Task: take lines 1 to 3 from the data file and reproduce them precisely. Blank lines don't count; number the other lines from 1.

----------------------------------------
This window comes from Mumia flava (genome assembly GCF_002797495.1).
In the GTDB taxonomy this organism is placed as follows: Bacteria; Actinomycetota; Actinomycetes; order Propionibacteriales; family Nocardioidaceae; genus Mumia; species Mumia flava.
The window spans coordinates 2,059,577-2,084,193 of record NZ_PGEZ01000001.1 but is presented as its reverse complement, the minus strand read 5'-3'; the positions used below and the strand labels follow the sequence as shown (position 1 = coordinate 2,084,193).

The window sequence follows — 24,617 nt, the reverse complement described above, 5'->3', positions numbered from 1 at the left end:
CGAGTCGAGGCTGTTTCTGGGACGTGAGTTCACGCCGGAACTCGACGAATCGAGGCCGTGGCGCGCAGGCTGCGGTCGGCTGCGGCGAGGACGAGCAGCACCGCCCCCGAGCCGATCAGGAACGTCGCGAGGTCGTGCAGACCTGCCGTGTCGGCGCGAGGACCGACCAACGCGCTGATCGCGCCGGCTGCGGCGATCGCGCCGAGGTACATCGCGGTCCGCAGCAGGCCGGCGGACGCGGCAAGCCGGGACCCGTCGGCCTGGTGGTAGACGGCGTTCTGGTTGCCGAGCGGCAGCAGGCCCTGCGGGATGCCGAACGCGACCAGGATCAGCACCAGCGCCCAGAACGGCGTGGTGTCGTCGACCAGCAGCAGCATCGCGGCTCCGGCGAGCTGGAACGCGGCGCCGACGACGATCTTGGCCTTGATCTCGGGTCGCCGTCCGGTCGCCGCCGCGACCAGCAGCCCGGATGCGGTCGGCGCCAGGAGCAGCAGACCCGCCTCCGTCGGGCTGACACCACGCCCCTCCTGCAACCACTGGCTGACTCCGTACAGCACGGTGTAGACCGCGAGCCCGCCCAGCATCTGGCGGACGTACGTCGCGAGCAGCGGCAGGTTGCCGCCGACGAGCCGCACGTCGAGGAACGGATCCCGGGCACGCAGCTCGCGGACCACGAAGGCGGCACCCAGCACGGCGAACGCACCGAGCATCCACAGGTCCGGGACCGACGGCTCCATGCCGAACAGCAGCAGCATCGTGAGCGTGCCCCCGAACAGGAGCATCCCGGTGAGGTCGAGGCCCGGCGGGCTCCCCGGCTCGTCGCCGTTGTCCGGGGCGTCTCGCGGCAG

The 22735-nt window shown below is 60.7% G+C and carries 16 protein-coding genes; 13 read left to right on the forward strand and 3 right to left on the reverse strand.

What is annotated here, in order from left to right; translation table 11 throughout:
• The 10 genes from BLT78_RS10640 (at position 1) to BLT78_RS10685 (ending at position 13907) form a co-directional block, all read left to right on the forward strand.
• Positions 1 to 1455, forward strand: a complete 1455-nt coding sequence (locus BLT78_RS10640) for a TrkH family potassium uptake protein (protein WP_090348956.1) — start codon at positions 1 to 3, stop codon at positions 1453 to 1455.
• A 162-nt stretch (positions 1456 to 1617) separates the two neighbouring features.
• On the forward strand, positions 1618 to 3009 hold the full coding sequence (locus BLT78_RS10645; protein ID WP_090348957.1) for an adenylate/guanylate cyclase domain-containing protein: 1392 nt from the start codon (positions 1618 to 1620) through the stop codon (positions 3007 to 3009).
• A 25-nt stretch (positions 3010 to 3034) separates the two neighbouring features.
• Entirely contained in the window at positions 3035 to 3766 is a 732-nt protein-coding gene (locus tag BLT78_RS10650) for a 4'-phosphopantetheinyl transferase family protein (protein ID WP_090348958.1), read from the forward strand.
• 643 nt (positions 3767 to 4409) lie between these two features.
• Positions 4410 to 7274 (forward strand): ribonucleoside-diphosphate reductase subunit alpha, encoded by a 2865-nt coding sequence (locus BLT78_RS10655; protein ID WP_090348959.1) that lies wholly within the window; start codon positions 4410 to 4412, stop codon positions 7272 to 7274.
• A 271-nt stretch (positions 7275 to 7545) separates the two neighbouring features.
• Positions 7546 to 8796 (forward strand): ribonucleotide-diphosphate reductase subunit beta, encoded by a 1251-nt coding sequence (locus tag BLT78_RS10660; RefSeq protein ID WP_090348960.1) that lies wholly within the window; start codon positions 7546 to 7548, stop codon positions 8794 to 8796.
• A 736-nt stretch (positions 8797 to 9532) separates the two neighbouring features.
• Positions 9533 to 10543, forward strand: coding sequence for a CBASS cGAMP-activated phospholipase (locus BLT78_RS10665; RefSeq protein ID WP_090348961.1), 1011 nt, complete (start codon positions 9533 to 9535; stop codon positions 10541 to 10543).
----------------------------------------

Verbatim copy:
This window comes from Mumia flava (genome assembly GCF_002797495.1).
In the GTDB taxonomy this organism is placed as follows: Bacteria; Actinomycetota; Actinomycetes; order Propionibacteriales; family Nocardioidaceae; genus Mumia; species Mumia flava.
The window spans coordinates 2,059,577-2,084,193 of record NZ_PGEZ01000001.1 but is presented as its reverse complement, the minus strand read 5'-3'; the positions used below and the strand labels follow the sequence as shown (position 1 = coordinate 2,084,193).